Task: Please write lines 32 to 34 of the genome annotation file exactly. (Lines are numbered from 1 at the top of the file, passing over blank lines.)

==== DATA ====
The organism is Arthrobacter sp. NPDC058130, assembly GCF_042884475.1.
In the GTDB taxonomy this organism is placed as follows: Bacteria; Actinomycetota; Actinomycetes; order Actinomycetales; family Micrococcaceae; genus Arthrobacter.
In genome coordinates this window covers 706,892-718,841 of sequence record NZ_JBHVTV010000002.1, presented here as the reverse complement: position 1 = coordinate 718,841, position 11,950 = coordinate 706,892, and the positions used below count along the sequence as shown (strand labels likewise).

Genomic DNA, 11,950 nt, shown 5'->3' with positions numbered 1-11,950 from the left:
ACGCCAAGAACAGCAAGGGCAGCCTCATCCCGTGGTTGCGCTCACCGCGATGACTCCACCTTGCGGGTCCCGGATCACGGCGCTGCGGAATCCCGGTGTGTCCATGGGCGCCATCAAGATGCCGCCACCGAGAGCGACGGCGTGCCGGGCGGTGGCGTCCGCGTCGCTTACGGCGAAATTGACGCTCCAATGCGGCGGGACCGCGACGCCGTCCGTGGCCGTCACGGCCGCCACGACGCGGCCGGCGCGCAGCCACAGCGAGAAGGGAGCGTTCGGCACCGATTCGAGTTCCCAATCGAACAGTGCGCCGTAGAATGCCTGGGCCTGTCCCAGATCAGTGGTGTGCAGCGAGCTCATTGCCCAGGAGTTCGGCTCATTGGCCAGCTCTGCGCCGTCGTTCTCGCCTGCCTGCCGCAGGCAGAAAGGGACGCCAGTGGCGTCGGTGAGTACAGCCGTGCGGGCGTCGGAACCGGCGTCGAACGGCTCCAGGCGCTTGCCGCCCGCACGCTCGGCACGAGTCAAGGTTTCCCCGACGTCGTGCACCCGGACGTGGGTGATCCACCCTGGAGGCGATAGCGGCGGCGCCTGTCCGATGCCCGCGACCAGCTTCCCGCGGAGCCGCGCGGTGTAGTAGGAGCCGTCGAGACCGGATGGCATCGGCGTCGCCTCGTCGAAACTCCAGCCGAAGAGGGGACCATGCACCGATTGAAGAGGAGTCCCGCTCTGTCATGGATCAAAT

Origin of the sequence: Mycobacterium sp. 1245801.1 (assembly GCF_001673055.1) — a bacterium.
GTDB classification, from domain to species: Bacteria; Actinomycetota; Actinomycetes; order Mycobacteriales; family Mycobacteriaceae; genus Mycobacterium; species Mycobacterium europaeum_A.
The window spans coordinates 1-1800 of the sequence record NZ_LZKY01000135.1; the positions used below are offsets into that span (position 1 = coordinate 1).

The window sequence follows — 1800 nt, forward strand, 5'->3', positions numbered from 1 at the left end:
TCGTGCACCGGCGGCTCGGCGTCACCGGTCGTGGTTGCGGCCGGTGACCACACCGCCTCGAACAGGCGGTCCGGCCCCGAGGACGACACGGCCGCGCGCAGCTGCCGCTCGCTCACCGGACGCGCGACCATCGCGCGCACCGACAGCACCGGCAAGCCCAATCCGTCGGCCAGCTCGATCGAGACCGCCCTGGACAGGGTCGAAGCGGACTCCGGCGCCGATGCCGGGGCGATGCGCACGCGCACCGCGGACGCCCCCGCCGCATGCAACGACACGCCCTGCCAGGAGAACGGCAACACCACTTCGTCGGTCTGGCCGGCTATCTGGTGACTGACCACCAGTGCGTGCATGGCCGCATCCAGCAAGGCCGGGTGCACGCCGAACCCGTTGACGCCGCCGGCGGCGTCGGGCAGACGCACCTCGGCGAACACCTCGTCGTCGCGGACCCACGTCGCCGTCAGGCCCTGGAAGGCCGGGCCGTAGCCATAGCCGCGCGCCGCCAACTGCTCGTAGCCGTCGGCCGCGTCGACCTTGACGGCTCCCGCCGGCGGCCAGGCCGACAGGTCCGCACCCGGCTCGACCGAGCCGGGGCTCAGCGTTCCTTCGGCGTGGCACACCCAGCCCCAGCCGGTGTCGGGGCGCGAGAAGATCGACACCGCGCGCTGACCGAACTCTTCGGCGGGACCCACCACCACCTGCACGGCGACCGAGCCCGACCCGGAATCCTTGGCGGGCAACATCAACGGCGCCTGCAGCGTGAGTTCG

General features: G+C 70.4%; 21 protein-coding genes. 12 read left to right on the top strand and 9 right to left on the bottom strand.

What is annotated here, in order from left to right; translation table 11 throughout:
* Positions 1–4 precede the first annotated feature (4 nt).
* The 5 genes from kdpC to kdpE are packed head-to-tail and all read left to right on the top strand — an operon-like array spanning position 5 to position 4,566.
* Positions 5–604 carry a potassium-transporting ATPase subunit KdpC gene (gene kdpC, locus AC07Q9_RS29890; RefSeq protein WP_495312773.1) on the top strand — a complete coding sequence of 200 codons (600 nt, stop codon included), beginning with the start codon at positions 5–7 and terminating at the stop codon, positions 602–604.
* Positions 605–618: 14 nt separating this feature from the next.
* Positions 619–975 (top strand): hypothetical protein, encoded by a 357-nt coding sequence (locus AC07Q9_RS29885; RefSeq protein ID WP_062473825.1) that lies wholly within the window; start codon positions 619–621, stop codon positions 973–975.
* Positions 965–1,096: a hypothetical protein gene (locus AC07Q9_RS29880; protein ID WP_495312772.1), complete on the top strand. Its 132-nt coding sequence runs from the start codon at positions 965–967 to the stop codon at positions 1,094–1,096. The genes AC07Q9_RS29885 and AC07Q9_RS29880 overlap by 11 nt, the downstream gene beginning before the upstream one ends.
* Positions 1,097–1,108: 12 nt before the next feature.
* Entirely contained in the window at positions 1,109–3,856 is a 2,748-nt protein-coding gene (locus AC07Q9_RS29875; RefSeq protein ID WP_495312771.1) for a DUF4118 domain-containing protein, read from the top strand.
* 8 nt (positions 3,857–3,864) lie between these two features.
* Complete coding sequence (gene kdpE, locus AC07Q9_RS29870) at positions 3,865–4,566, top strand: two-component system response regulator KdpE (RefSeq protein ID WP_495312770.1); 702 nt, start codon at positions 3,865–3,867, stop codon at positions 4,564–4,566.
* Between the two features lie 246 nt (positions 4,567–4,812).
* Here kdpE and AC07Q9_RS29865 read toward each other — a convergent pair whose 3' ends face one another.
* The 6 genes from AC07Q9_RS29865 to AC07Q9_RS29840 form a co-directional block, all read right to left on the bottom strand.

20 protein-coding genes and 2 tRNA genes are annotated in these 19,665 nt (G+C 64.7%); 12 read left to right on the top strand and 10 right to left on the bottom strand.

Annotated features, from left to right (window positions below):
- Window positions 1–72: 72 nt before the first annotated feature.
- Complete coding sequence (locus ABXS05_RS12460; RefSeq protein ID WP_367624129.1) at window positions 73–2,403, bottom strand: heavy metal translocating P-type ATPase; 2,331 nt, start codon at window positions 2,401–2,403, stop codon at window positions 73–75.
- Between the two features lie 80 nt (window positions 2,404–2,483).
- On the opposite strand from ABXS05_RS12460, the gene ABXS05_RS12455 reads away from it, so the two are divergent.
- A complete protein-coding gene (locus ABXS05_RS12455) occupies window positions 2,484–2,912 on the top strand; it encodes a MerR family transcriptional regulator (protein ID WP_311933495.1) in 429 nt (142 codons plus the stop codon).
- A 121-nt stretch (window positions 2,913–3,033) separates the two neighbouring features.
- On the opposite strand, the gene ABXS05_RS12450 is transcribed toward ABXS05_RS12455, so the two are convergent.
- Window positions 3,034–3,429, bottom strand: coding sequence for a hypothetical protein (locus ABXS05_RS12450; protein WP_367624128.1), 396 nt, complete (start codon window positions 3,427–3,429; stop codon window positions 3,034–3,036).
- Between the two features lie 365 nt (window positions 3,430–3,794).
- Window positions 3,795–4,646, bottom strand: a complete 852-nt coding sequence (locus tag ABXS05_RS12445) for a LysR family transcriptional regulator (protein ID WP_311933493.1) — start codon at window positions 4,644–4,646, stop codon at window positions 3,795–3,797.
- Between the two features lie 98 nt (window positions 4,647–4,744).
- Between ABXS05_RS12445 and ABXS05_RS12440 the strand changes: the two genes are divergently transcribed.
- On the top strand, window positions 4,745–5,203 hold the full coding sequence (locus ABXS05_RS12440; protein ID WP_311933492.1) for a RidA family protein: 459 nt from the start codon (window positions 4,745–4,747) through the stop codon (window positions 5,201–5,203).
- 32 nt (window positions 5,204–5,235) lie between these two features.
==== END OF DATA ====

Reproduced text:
- A complete protein-coding gene (locus ABXS05_RS12455) occupies window positions 2,484–2,912 on the top strand; it encodes a MerR family transcriptional regulator (protein ID WP_311933495.1) in 429 nt (142 codons plus the stop codon).
- A 121-nt stretch (window positions 2,913–3,033) separates the two neighbouring features.
- On the opposite strand, the gene ABXS05_RS12450 is transcribed toward ABXS05_RS12455, so the two are convergent.